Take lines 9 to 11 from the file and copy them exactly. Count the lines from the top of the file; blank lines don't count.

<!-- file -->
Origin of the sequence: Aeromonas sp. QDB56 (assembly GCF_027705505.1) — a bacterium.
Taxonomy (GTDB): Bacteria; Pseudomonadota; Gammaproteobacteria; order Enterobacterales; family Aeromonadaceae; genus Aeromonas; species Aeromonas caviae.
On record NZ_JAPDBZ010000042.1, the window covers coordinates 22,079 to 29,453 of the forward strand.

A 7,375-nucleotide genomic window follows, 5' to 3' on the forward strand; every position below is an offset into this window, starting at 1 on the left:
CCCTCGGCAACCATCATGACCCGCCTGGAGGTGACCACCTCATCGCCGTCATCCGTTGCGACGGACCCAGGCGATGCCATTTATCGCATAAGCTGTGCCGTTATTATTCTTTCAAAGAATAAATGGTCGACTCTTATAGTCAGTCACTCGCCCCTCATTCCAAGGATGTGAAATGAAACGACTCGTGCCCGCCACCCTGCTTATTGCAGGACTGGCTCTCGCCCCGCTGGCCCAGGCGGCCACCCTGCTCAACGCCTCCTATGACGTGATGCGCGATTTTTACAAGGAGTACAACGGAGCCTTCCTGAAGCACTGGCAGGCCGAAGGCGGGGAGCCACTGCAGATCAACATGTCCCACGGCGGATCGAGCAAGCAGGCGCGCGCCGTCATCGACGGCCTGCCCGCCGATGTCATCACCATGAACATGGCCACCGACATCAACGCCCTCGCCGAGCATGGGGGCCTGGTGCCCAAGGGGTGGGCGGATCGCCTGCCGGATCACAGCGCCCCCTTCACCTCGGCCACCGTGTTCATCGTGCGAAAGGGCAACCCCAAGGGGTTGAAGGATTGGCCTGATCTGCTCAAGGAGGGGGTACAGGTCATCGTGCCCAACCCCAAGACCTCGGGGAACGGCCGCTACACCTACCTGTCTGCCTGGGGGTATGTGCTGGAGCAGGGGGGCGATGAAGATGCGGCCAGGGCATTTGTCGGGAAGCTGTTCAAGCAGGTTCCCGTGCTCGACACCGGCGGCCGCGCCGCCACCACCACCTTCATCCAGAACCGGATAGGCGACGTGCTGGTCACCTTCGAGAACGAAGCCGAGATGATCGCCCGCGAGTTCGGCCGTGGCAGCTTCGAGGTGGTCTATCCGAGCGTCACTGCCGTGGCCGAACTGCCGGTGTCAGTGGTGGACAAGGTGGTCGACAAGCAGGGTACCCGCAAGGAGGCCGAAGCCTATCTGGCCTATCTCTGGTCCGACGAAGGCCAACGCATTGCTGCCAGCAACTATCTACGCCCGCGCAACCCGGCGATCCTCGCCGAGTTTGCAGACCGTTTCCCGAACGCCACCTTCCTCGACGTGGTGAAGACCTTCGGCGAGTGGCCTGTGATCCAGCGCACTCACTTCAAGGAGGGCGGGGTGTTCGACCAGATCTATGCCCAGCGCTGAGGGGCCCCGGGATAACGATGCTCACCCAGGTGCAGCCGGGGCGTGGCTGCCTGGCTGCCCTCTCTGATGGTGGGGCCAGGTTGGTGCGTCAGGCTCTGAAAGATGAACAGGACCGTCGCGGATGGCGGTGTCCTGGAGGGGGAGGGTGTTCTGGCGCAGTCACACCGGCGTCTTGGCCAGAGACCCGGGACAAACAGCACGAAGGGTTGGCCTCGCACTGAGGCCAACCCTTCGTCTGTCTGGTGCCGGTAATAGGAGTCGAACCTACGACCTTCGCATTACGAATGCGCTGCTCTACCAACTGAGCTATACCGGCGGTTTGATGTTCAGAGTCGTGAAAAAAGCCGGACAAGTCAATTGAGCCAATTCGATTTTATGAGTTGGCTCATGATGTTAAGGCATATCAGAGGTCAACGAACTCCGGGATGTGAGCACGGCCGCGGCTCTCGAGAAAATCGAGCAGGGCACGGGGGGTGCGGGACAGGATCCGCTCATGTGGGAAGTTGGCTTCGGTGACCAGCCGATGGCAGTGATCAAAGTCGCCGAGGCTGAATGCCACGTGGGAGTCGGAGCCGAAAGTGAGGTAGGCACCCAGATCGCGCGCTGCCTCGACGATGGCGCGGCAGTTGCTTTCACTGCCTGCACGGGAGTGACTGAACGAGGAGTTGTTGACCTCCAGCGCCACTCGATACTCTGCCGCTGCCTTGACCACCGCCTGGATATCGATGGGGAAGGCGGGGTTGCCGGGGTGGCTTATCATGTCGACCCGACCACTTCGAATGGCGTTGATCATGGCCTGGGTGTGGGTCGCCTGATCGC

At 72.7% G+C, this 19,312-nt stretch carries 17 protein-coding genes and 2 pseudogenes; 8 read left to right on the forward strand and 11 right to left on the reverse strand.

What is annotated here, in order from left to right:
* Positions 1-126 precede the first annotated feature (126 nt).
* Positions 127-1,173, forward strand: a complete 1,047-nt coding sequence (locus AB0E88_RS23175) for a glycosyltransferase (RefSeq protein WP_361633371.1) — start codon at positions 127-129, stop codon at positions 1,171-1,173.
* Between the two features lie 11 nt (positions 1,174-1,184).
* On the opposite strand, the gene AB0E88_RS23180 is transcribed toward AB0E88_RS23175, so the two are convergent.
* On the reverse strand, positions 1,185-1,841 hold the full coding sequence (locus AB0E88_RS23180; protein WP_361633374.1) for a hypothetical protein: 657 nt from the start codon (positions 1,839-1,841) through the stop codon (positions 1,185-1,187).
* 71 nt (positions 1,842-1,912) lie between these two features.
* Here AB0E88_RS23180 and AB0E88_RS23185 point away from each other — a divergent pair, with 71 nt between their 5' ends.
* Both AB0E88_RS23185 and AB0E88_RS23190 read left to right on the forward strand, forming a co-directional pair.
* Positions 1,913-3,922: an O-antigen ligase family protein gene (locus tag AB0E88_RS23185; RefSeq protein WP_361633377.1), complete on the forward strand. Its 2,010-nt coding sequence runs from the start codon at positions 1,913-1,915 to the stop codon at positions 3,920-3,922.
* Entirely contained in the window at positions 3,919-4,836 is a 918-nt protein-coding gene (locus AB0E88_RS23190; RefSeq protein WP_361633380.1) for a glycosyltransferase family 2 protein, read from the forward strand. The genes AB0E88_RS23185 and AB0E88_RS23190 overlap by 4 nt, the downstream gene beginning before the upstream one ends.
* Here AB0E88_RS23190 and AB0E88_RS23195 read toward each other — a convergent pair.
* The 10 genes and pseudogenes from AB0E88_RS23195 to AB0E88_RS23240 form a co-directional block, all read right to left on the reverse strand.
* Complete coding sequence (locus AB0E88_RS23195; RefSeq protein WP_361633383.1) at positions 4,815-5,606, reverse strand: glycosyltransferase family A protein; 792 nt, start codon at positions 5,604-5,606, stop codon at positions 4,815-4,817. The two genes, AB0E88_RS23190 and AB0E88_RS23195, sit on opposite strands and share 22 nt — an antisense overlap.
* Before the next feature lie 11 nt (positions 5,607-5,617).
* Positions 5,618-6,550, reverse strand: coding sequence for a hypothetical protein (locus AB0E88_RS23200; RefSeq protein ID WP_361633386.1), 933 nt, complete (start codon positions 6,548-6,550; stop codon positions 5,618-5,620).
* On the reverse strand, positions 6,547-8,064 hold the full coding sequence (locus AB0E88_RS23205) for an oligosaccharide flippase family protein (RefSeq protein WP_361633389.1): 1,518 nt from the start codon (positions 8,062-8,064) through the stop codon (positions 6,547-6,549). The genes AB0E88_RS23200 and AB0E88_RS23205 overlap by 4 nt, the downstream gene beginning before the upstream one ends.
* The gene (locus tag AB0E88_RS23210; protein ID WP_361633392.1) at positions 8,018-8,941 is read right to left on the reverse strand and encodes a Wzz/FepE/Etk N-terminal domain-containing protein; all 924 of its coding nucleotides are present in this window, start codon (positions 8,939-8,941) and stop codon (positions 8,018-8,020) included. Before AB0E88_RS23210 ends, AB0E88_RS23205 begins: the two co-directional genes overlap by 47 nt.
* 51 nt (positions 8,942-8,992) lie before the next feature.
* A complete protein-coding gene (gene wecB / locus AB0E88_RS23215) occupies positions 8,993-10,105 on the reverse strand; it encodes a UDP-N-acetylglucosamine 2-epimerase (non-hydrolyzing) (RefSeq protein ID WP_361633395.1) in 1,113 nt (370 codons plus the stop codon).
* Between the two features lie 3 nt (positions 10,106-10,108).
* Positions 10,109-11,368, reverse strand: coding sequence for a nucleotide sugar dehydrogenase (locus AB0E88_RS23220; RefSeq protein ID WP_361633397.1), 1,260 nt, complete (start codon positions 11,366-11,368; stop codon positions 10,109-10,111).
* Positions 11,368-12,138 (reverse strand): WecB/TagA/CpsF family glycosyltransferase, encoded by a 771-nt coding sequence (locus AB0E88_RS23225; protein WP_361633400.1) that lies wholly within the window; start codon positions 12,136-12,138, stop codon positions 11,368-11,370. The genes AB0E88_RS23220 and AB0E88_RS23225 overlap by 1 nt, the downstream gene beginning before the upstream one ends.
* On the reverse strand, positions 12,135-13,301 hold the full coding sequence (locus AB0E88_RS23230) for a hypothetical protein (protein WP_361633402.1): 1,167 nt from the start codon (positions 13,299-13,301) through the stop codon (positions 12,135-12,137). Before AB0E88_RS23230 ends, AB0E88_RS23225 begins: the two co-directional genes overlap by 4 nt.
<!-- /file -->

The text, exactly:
* Positions 127-1,173, forward strand: a complete 1,047-nt coding sequence (locus AB0E88_RS23175) for a glycosyltransferase (RefSeq protein WP_361633371.1) — start codon at positions 127-129, stop codon at positions 1,171-1,173.
* Between the two features lie 11 nt (positions 1,174-1,184).
* On the opposite strand, the gene AB0E88_RS23180 is transcribed toward AB0E88_RS23175, so the two are convergent.